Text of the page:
Recently several people have asked me to suggest what they should do after completing their RYA Day Skipper course so I’ve decided to make it the topic of my next posts.
There are three main options – mile-building, flotilla sailing, and bareboat charter. Each of these has different advantages and drawbacks and you may want to try more than one – even all of them!
Today I’ll talk about mile-building and I’ll cover the other two in my next two posts.
‘Mile-building’ is the term used to describe a sailing trip organised by a sailing school to help students gain more experience. You’ll sail under the general guidance of a skipper/instructor but you won’t be doing a sailing course as such. You’ll almost certainly learn some new things but there is no syllabus to get through and you don’t have the pressure of knowing that you must reach a certain standard to pass your course.
Lots of sailing schools offer mile-building trips and a search on the Internet should turn up some possibilities. We run a very popular mile-builder to the Cyclades every autumn. We have one yacht filled but there are still places left on a second yacht on this year’s trip, starting on Saturday 5 October so email me if you want more details.
In June 2014 we’ll also be running our second Highland Adventure, which is a tidal mile-builder to the Highlands of Scotland. On this trip, not only will you sail in stunning scenery, but you’ll also visit some secret places that few people know apart from those who have lived and sailed in the area, as we did … and you can get a tidal update to your Day Skipper certificate on this trip as well. We’re collecting names of interested people now so get in touch if this sounds like an adventure you would like to join.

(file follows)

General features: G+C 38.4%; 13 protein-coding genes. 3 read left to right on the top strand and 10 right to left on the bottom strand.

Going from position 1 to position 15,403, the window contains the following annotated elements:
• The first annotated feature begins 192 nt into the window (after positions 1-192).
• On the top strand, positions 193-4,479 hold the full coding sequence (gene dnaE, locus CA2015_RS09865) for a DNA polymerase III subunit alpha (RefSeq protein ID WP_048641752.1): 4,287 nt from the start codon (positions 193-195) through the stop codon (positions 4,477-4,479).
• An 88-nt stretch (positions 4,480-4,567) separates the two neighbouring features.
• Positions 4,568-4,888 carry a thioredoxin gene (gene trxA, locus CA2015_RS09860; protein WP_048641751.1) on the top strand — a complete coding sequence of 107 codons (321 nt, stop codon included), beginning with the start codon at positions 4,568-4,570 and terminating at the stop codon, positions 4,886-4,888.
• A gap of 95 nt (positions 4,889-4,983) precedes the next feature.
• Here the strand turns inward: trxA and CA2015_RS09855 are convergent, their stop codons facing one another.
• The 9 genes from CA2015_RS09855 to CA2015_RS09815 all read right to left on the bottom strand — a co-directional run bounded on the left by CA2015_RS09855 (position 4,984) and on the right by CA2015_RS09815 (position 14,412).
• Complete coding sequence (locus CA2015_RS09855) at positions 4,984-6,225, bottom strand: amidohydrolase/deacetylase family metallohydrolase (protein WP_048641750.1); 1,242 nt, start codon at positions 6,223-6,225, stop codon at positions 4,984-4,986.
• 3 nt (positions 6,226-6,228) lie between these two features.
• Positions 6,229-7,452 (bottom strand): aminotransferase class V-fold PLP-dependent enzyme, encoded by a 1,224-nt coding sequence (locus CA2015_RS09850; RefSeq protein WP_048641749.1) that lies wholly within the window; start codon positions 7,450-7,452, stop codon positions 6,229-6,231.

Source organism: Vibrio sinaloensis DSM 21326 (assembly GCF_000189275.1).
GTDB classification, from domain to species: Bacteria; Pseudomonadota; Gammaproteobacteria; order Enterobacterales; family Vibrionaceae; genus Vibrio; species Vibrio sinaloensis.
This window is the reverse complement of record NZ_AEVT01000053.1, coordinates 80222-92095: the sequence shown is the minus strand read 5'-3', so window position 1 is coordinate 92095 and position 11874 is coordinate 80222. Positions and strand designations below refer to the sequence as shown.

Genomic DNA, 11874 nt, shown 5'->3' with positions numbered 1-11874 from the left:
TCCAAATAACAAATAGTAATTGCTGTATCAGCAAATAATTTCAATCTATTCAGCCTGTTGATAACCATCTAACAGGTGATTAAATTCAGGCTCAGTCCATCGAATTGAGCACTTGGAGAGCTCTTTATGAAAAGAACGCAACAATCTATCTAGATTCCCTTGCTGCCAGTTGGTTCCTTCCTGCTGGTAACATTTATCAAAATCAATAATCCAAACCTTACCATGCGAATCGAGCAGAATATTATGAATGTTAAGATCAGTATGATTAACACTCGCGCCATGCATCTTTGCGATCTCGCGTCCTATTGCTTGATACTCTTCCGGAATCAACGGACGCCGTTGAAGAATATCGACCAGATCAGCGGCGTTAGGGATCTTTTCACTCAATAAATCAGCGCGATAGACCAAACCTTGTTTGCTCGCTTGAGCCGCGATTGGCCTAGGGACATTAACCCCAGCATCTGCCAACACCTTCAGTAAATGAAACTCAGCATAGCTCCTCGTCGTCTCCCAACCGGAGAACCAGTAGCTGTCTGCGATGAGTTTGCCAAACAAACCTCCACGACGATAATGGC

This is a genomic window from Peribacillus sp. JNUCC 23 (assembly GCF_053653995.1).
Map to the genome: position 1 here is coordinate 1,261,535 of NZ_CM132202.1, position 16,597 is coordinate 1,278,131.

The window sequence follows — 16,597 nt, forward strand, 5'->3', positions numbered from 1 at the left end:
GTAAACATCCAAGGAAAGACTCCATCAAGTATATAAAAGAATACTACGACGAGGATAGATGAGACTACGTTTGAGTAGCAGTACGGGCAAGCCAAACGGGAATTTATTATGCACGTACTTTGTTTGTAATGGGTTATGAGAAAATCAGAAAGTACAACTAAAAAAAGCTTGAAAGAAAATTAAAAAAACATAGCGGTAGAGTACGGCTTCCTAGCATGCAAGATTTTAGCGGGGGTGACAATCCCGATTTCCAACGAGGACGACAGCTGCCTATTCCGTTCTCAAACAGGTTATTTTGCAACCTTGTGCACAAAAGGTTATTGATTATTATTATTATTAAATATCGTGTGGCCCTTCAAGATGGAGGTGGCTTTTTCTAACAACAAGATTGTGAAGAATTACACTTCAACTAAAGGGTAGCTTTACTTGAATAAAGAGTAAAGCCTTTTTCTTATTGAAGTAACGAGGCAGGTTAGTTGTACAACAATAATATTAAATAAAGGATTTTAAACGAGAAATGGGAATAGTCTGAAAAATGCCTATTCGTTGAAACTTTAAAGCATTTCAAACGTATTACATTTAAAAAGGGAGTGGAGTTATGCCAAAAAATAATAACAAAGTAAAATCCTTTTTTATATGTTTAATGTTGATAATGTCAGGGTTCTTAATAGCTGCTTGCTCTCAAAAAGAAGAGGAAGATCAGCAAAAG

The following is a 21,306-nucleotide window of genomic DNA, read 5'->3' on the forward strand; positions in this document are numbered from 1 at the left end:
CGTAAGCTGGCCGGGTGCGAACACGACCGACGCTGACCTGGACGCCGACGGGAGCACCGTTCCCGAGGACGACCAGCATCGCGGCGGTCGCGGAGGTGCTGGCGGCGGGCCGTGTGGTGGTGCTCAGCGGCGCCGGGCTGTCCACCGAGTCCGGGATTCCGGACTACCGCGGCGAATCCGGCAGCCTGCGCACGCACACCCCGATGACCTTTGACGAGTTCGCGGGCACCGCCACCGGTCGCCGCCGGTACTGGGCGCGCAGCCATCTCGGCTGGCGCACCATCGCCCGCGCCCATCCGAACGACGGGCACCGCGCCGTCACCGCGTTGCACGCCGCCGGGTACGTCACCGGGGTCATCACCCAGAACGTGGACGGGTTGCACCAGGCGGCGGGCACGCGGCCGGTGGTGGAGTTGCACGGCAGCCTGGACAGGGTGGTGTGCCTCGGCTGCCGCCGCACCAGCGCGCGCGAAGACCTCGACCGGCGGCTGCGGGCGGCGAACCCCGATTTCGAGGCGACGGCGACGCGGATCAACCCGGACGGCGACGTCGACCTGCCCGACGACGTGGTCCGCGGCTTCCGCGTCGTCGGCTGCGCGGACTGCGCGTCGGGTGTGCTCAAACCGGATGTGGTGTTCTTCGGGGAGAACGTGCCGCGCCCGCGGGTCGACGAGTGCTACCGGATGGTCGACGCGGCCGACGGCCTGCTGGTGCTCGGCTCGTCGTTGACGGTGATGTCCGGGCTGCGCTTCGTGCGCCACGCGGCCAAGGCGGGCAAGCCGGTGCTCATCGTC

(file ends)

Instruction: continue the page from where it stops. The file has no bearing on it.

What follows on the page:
The main advantages of a mile-building trip are:
- the trips are often in more challenging areas than you would sail in as a novice skipper so you’ll get valuable experience but with someone more experienced on board
- although you will do most of the sailing there will be an RYA instructor on board so you can ask for help and advice if you are unsure about anything
- if you don’t have friends or family who sail this is a great way of going sailing and meeting others who enjoy the sport
- you won’t have to worry about picking a suitable route. That will be taken care of by the skipper/instructor so you can concentrate on navigating and sailing the yacht
On the other hand, the drawbacks are:
- you are not in sole charge of the yacht. While this is good for those who need more confidence, at some point you have to make that leap if you’re going to progress
- you may not find a suitable trip at the time that you want to sail
I’d definitely recommend that you try a mile-builder if you are at all nervous about skippering a yacht yourself for the first time, or if you don’t have any experienced crew to sail with. Sailing with inexperienced crew is difficult and best left until you have some more experience yoursefl.
Apart from building your skills and confidence mile-building trips are sociable and enormous fun. Contact me if you want a place on our autumn mile-builder to the Cyclades.
Next post I will tell you about flotillas which are another good option for beginner skippers, and then there will be a post about taking your first bareboat charter.
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